Dec 31, 2004

Rabat demonstration

Originally uploaded by macnamband.

Rabat. Late Afternoon. Driving along Avenue Mohammed V, we passed a demonstration in the park opposite the Chambres des Representants. We registered in the hotel and I went off to photograph what I could. As soon as I got to the park I was surrounded by protestors. They identified themselves as members of the Union Des Cadres Superieurs Chomeurs. In effect, the union of unemployed academics. According to a handout there are 491 members of which the majority teach Islamic studies, Arabic literature or Chemistry. Slightly more men than women; most come from Rabat, Fez, or Casa. The great majority under 35. One person told me these demonstrations have become increasingly frequent, almost once a week. Someone else used the word "massacre" to describe what often happens when police arrive but I didn't see any violence. Nevertheless, as the night came on and the soldiers drew a cordon around the demonstration several people asked that so long as journalists stayed the protestors would be safe. There was a local TV film crew as well as a wire reporter, and perhaps others.

The object of the demonstration was to deliver to a government minister a long heavy scroll that included a list of demands for jobs and a few signatures signed in blood. I saw one of those signings myself. The marchers organized and walked south to the Avenue Moulay Hassan, and with the lights of the Sunna Mosque just coming on, they came up against a wall of soldiers, young recruits, with billy clubs held behind their backs.

A government representative appeared, and, looking very relaxed, smiling in all directions, talked briefly with the protestors. But they wanted to deliver their message to a specific minister and when rebuffed pressed against the soldiers. The representative called to plain clothes men behind him who in turn called in a few meatier soldiers, older and buffed, in dark blue uniforms with red patches saying police on their sleeves. They pressed against the back of the soldiers and moved a small group of protestors back across a blocked street to where the mass was sitting down, partly in the street.

Eventually, the government representative seemed to figure out that if he moved around to the east the protestors would follow and unclog the intersection. People trying to get out of centre ville were howling inside their cars in frustration; they seemed to be mostly annoyed with the protestors.

You realize this is a progressive country, but also conservative. Not in a religious sense but in a secular one. The ruling class don't seem to have much interest in changing the status quo. And you see that often in their children. Certainly, that's been my experience.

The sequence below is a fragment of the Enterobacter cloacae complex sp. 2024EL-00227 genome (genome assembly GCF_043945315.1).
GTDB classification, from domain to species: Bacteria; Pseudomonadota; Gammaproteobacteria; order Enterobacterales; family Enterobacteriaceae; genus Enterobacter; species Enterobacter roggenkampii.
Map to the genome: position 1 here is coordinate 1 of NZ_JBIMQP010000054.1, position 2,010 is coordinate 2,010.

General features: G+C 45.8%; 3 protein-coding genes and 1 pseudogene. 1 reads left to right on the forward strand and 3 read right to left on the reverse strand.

I spoke to some 10th graders a few weeks ago. All from wealthy families. A girl wanted to go live with the Taliban in Afganistan. Another wanted thought Morocco was too liberal. Still another said that after superman, Osama Bin Laden is his hero. "Why"? Because he took on the Americans. "Do you think Arab countries are better off now than before 911?" Absolutely.

On the other hand, I spoke to some 12th graders. To a person they love their country but they all want to leave. None wnat to go to college here. A few of them cited corruption as the principal reason to leave.

As the protestors faded into the dark to the east I went back to the hotel. A man stopped me. He was black. Speaking in French he said, please record this; you are our only hope for democracy. I smiled, said I would. Of course. But as he said I thought of Iraq. Do it yourself, I thought. It will be better in the end. May take longer but at less cost. Iraq: A war I supported initially, not for the WMDs but for the Kurds if no one else and the Shiites in Basra, but now I've come to think that democracy is not a product to be exported. It may seem like everyone must want it, but that's not true and it's not enough. And this is a culture built on cults of personality. Better to choose a benign dictator in the short run. If you want to support democracy, support the people that want it, no matter their persuasion.

You think of the authors of pre-emption and perhaps they as architects have made the same mistake as the people who misinterpreted Dr. X's notion of containment. K's idea was that communism was more vulnerable to economic pressure than military pressure. And so it was. Now the notion is that more force at a point, early on, will prevent catastrophe. Perhaps. But here in Morocco the winter of discontent is a measure of joblessness and the perception that you need connections to get a good job and move up.

If you want to change things here you might consider a wide spread sense of a king imprisoned by a system of patronage, by a fortress of powerful people who depend on him for their wealth and make him their conduit.

The difficulty with Morocco is that it appears to be one thing but is quite another. And it's very difficult to find the center, to touch the real heart of the country. You have to lose yourself in the narrow alleys of the medina in Fez to appreciate the metaphor.

Meanwhile, the anger is there. It's in the poor kids in Khouribga, in the rich kids in Casablanca and Rabat. It's in the socialists and the Islamacists. But here's the real geology: It's in the culture of despair as the dean told me; or in the culture of mistrust as Yaseen says; or below all that, in the culture of doubt and fear that pervades everything....

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